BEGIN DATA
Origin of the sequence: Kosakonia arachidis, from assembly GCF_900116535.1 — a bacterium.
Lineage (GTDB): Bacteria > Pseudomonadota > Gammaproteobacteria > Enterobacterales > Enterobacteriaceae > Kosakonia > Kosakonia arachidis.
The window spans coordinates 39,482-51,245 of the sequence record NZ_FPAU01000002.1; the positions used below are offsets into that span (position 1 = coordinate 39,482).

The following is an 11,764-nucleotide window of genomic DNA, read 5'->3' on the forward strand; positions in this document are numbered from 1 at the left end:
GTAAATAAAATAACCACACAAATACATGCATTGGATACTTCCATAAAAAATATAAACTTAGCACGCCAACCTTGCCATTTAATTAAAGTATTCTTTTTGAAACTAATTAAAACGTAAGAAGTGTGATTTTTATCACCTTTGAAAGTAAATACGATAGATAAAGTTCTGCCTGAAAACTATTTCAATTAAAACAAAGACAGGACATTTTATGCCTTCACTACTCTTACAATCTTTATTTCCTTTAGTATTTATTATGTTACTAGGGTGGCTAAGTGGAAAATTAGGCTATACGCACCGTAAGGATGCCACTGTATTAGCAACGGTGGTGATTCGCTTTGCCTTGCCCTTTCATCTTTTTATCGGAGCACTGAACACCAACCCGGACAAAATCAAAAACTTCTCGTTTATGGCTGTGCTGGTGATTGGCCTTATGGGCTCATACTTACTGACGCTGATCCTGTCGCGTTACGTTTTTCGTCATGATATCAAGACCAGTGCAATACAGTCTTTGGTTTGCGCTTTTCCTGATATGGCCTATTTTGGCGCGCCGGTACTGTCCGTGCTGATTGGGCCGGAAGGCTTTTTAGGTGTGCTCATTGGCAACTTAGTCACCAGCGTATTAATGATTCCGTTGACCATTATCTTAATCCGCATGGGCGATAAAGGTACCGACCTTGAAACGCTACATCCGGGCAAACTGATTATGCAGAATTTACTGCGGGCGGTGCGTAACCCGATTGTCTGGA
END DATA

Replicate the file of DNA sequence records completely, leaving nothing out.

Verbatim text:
Origin of the sequence: Kosakonia arachidis, from assembly GCF_900116535.1 — a bacterium.
Lineage (GTDB): Bacteria > Pseudomonadota > Gammaproteobacteria > Enterobacterales > Enterobacteriaceae > Kosakonia > Kosakonia arachidis.
The window spans coordinates 39,482-51,245 of the sequence record NZ_FPAU01000002.1; the positions used below are offsets into that span (position 1 = coordinate 39,482).

The following is an 11,764-nucleotide window of genomic DNA, read 5'->3' on the forward strand; positions in this document are numbered from 1 at the left end:
GTAAATAAAATAACCACACAAATACATGCATTGGATACTTCCATAAAAAATATAAACTTAGCACGCCAACCTTGCCATTTAATTAAAGTATTCTTTTTGAAACTAATTAAAACGTAAGAAGTGTGATTTTTATCACCTTTGAAAGTAAATACGATAGATAAAGTTCTGCCTGAAAACTATTTCAATTAAAACAAAGACAGGACATTTTATGCCTTCACTACTCTTACAATCTTTATTTCCTTTAGTATTTATTATGTTACTAGGGTGGCTAAGTGGAAAATTAGGCTATACGCACCGTAAGGATGCCACTGTATTAGCAACGGTGGTGATTCGCTTTGCCTTGCCCTTTCATCTTTTTATCGGAGCACTGAACACCAACCCGGACAAAATCAAAAACTTCTCGTTTATGGCTGTGCTGGTGATTGGCCTTATGGGCTCATACTTACTGACGCTGATCCTGTCGCGTTACGTTTTTCGTCATGATATCAAGACCAGTGCAATACAGTCTTTGGTTTGCGCTTTTCCTGATATGGCCTATTTTGGCGCGCCGGTACTGTCCGTGCTGATTGGGCCGGAAGGCTTTTTAGGTGTGCTCATTGGCAACTTAGTCACCAGCGTATTAATGATTCCGTTGACCATTATCTTAATCCGCATGGGCGATAAAGGTACCGACCTTGAAACGCTACATCCGGGCAAACTGATTATGCAGAATTTACTGCGGGCGGTGCGTAACCCGATTGTCTGGA